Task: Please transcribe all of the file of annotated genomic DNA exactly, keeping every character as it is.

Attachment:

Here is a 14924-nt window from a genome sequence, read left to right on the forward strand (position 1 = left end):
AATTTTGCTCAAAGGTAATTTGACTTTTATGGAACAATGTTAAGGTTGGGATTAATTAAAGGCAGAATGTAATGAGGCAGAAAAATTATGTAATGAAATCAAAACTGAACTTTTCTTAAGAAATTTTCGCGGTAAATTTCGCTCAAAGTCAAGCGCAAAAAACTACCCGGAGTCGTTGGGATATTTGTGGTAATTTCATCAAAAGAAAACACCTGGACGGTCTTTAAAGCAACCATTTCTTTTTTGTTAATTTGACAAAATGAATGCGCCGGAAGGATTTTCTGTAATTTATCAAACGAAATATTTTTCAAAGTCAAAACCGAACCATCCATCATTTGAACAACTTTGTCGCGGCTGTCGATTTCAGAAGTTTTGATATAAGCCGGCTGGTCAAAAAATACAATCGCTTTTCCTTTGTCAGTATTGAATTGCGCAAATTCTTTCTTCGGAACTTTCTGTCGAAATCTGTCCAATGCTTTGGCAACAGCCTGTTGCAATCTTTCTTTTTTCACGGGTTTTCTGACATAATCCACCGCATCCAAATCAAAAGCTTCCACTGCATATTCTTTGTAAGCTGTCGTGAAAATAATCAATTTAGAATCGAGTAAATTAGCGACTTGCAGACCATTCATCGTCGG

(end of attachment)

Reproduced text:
Here is a 14924-nt window from a genome sequence, read left to right on the forward strand (position 1 = left end):
AATTTTGCTCAAAGGTAATTTGACTTTTATGGAACAATGTTAAGGTTGGGATTAATTAAAGGCAGAATGTAATGAGGCAGAAAAATTATGTAATGAAATCAAAACTGAACTTTTCTTAAGAAATTTTCGCGGTAAATTTCGCTCAAAGTCAAGCGCAAAAAACTACCCGGAGTCGTTGGGATATTTGTGGTAATTTCATCAAAAGAAAACACCTGGACGGTCTTTAAAGCAACCATTTCTTTTTTGTTAATTTGACAAAATGAATGCGCCGGAAGGATTTTCTGTAATTTATCAAACGAAATATTTTTCAAAGTCAAAACCGAACCATCCATCATTTGAACAACTTTGTCGCGGCTGTCGATTTCAGAAGTTTTGATATAAGCCGGCTGGTCAAAAAATACAATCGCTTTTCCTTTGTCAGTATTGAATTGCGCAAATTCTTTCTTCGGAACTTTCTGTCGAAATCTGTCCAATGCTTTGGCAACAGCCTGTTGCAATCTTTCTTTTTTCACGGGTTTTCTGACATAATCCACCGCATCCAAATCAAAAGCTTCCACTGCATATTCTTTGTAAGCTGTCGTGAAAATAATCAATTTAGAATCGAGTAAATTAGCGACTTGCAGACCATTCATCGTCGG